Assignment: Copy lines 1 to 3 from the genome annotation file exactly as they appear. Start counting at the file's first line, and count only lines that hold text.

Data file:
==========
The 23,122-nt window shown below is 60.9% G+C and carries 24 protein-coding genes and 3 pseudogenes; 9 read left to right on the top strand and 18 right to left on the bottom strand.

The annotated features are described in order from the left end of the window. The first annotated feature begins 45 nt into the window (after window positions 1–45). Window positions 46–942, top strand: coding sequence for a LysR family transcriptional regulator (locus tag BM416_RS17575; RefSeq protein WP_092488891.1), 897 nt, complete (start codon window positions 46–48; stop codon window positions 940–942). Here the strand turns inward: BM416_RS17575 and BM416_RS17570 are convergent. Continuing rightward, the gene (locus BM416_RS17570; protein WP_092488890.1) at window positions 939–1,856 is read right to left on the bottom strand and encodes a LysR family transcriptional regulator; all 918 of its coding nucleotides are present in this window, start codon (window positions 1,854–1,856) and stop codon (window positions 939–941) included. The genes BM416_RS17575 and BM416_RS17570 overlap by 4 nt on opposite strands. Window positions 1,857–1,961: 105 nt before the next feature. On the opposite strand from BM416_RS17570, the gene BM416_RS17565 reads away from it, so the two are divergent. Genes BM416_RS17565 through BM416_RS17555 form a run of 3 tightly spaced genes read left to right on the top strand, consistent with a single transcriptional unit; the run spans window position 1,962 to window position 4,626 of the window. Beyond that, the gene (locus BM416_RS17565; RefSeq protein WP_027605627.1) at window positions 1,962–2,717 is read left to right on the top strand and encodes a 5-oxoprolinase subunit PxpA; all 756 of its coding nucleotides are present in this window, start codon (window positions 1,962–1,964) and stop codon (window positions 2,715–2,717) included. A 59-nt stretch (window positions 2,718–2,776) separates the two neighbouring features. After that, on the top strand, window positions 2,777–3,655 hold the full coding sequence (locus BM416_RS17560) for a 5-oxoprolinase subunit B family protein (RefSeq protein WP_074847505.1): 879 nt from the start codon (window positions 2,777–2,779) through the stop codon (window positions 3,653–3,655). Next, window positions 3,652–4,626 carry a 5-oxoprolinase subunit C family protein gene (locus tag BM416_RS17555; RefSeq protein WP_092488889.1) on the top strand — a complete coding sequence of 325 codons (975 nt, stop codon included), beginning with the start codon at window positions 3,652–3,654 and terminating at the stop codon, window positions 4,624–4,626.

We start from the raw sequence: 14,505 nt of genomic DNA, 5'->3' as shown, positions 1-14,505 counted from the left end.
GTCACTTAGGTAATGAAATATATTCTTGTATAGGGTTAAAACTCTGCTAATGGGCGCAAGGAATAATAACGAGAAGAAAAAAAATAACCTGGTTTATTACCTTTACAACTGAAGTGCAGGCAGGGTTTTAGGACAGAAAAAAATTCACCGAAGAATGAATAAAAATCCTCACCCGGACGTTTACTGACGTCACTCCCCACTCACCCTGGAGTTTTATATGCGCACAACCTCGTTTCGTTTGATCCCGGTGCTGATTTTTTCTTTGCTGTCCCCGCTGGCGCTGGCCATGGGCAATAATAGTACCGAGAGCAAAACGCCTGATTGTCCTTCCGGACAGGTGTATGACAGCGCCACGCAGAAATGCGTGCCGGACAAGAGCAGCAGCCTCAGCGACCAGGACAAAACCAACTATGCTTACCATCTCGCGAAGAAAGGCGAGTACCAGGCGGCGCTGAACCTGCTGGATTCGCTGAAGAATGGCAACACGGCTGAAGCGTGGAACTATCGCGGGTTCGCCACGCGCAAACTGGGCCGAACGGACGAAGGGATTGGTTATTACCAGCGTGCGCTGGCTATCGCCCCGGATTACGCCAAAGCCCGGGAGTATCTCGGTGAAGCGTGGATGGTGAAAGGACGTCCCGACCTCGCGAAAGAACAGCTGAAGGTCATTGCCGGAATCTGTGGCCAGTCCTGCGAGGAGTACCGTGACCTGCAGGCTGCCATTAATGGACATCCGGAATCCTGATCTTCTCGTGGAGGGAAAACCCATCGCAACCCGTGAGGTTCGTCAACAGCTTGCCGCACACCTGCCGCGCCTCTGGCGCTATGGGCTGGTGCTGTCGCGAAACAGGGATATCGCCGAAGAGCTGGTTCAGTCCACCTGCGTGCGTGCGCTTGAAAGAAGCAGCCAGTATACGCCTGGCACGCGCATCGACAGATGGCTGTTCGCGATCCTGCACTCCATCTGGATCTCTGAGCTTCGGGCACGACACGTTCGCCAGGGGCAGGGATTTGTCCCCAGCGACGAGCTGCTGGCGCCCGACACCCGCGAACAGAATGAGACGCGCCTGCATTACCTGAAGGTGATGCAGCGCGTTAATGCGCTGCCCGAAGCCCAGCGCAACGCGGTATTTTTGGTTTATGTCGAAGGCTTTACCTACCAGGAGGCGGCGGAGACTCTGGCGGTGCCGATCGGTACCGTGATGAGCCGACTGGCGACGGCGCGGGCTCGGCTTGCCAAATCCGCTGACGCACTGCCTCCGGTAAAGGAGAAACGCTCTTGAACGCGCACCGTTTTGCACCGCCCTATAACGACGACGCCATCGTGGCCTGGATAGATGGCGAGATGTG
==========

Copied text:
The 23,122-nt window shown below is 60.9% G+C and carries 24 protein-coding genes and 3 pseudogenes; 9 read left to right on the top strand and 18 right to left on the bottom strand.

The annotated features are described in order from the left end of the window. The first annotated feature begins 45 nt into the window (after window positions 1–45). Window positions 46–942, top strand: coding sequence for a LysR family transcriptional regulator (locus tag BM416_RS17575; RefSeq protein WP_092488891.1), 897 nt, complete (start codon window positions 46–48; stop codon window positions 940–942). Here the strand turns inward: BM416_RS17575 and BM416_RS17570 are convergent. Continuing rightward, the gene (locus BM416_RS17570; protein WP_092488890.1) at window positions 939–1,856 is read right to left on the bottom strand and encodes a LysR family transcriptional regulator; all 918 of its coding nucleotides are present in this window, start codon (window positions 1,854–1,856) and stop codon (window positions 939–941) included. The genes BM416_RS17575 and BM416_RS17570 overlap by 4 nt on opposite strands. Window positions 1,857–1,961: 105 nt before the next feature. On the opposite strand from BM416_RS17570, the gene BM416_RS17565 reads away from it, so the two are divergent. Genes BM416_RS17565 through BM416_RS17555 form a run of 3 tightly spaced genes read left to right on the top strand, consistent with a single transcriptional unit; the run spans window position 1,962 to window position 4,626 of the window. Beyond that, the gene (locus BM416_RS17565; RefSeq protein WP_027605627.1) at window positions 1,962–2,717 is read left to right on the top strand and encodes a 5-oxoprolinase subunit PxpA; all 756 of its coding nucleotides are present in this window, start codon (window positions 1,962–1,964) and stop codon (window positions 2,715–2,717) included. A 59-nt stretch (window positions 2,718–2,776) separates the two neighbouring features. After that, on the top strand, window positions 2,777–3,655 hold the full coding sequence (locus BM416_RS17560) for a 5-oxoprolinase subunit B family protein (RefSeq protein WP_074847505.1): 879 nt from the start codon (window positions 2,777–2,779) through the stop codon (window positions 3,653–3,655). Next, window positions 3,652–4,626 carry a 5-oxoprolinase subunit C family protein gene (locus tag BM416_RS17555; RefSeq protein WP_092488889.1) on the top strand — a complete coding sequence of 325 codons (975 nt, stop codon included), beginning with the start codon at window positions 3,652–3,654 and terminating at the stop codon, window positions 4,624–4,626.

We start from the raw sequence: 14,505 nt of genomic DNA, 5'->3' as shown, positions 1-14,505 counted from the left end.